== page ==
ISLAMABAD: A parliamentary committee on Thursday called for disbanding the present Commission on Enforced Disappearances and replacing it with a new one. The committee has recommended the new commission should have investigation experts as members and that it should be required to make its reports public.
The directions from the Senate Functional Standing Committee on Human Rights followed after PPP Senator Farhatullah Babar asserted that the Commission on Enforced Disappearances had failed in its responsibilities in recovering missing persons and fixing responsibility for the crime.
The committee met for a briefing from the Balochistan government on missing and retrieved persons.
Hameedullah Nasir, additional secretary, Government of Balochistan, told the committee that some 130 individuals are still missing. “Family members have declined to register FIRs. Some retrieved individuals refuse to talk to investigation officers which can help find others still missing,” he said. According to the senior official, 27 of those recovered were dead.
Senator Babar argued that enforced disappearances continue because the commission has not been able to pursue investigations into the identity of the kidnappers in light of victim statements. The law under which the commission was set up empowers it but also obligates the commission to do so, he said.
“The commission takes credit for recovering over 2,000 missing persons during the last six years but it has nothing to show by way of pursuing investigations or filing FIRs against individuals or institutions found involved in enforced disappearances,” he maintained.
He proposed that the Senate committee invite the recovered individuals and speak to them so their statements can be taken forward. The proposal was accepted by the committee.
Senator Dr Jehanzeb Jalamdini said it is pointless to talk to the Balochistan government and suggested that sector commanders Inter Services Intelligence, Intelligence Bureau, Military Intelligence, the home secretary and chief secretary be invited for answers.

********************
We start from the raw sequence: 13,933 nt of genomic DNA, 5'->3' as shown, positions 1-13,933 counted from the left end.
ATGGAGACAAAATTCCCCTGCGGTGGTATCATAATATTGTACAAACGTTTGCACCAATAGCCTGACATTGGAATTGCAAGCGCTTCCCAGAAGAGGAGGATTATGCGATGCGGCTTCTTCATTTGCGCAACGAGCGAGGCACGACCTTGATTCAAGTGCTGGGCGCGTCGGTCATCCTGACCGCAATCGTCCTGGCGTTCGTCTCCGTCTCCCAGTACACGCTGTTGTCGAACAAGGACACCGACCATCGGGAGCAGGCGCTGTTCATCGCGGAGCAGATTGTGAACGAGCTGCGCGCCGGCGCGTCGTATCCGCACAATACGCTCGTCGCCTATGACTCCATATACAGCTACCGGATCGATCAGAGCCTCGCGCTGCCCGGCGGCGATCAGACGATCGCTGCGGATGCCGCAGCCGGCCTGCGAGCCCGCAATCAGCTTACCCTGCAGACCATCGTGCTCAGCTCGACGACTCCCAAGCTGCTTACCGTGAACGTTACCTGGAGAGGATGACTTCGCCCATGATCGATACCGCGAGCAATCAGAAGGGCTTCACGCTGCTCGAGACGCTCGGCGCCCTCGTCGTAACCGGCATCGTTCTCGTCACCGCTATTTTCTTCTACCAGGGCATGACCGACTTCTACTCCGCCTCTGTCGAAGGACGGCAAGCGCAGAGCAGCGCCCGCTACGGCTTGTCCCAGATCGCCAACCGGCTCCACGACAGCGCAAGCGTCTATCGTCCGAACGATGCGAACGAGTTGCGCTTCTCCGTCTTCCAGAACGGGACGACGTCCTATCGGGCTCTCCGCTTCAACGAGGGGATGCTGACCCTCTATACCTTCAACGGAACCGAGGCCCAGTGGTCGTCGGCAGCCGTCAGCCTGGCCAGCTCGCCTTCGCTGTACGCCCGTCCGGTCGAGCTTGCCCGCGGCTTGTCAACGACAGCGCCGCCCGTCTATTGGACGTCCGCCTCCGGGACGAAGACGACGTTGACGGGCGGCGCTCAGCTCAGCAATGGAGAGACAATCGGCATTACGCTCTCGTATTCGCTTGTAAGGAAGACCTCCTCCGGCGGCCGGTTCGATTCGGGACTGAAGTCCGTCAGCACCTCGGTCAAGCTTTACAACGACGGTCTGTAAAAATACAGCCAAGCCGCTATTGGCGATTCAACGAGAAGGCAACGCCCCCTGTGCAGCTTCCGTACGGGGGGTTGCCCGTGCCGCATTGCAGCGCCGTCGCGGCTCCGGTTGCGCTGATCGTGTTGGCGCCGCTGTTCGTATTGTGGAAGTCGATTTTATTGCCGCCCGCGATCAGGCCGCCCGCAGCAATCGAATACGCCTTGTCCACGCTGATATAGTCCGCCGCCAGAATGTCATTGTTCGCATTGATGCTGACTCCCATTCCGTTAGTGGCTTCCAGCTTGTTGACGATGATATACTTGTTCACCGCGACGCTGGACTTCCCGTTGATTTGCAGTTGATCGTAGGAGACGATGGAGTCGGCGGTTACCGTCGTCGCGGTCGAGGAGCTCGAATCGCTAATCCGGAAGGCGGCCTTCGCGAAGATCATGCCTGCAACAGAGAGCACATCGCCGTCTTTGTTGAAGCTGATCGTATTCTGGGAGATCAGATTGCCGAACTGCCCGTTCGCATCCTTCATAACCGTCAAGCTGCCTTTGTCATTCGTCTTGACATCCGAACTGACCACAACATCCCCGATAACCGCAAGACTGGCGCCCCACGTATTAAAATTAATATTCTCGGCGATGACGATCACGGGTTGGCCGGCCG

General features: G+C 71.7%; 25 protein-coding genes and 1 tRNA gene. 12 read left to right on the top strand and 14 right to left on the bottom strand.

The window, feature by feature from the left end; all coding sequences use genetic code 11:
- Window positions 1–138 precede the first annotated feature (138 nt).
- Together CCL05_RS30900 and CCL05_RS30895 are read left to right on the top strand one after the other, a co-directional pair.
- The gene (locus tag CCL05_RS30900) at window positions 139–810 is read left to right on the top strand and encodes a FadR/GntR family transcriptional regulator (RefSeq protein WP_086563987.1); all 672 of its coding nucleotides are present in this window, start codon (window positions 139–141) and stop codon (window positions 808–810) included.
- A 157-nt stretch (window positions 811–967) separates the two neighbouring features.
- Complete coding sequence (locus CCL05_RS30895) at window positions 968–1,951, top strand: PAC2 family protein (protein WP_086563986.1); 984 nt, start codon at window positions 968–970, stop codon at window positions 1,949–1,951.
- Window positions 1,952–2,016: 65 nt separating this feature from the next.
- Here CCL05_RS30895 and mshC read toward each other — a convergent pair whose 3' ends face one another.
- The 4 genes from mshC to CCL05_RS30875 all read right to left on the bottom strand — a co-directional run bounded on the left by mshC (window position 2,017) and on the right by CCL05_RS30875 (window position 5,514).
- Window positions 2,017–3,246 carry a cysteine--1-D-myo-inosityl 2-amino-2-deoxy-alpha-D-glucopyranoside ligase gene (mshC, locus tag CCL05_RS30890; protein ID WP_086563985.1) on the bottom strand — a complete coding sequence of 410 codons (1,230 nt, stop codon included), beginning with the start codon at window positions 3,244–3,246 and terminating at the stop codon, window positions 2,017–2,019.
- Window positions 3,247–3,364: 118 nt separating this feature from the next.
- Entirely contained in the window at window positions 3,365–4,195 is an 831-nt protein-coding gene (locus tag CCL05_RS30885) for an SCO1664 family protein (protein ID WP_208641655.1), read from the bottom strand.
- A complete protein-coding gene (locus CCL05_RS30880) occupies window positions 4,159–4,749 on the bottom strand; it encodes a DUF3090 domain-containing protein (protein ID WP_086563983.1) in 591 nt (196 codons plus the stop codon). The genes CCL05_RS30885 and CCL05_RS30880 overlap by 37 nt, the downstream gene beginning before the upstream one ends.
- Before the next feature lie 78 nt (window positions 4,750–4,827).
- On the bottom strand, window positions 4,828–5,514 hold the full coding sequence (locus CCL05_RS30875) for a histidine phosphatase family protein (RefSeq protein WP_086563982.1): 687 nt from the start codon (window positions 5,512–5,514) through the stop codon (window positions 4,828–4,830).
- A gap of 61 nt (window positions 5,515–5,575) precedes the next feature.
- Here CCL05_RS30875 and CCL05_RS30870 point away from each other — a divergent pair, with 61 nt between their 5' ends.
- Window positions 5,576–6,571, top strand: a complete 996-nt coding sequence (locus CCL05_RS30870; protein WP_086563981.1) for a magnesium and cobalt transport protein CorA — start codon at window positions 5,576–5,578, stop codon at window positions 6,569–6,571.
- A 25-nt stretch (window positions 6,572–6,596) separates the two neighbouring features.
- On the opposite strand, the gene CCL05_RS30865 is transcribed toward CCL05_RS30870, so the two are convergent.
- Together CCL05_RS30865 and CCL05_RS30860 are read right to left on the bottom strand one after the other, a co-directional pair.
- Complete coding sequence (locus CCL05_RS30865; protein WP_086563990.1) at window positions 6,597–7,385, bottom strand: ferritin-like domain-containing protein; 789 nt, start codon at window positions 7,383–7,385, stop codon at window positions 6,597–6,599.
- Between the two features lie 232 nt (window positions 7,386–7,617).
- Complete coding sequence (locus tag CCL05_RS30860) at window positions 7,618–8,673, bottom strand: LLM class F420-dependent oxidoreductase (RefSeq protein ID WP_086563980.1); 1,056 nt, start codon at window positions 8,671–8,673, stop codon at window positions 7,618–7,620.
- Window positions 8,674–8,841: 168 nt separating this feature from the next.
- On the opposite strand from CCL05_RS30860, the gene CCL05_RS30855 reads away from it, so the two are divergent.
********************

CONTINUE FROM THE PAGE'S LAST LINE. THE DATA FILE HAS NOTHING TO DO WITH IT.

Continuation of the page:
Mr Babar continued by arguing that the law has since been amended to empower the commission for making its reports public directly without requiring government approval and asked what had prevented the commission from making periodic reports public.
The committee called for making public the report of the first 2010 commission under the late Justice Mansoor Kamal, which worked for a year only.
Mr Babar called for looking into what was going on in internment centres across the country which, according to him, are Guantanamo Bay like prisons.
He said the Action in Aid of Civil Power Regulation promulgated in 2011 was given a back dated effect from 2008 to enable law enforcing agencies to bring into open those caught during the fight against militancy in Swat and Malakand and to hold open trial while protecting the agencies from prosecution.
“This is an extraordinary concession to the agencies. These centres are virtual black holes from which no information is forthcoming,” the senator said.
All state institutions such as the Supreme Court, parliament, the National Commission on Human Rights and the Commission on Enforced Disappearances appear helpless in addressing the issue of missing persons.
“This clearly means that the invisible perpetrators of the crime are far more powerful than all these state institutions put together,” Senator Babar said.
The chairperson of the committee, Muttahida Qaumi Movement Senator Nasreen Jalil said the safety of retrieved persons will be guaranteed and that they will not be harassed or harmed by security agencies after their statements are recorded.
The menace of enforced disappearances has gone too far, she said and brought up the case of Raza Khan, who has recently gone missing.
Published in Dawn, December 8th, 2017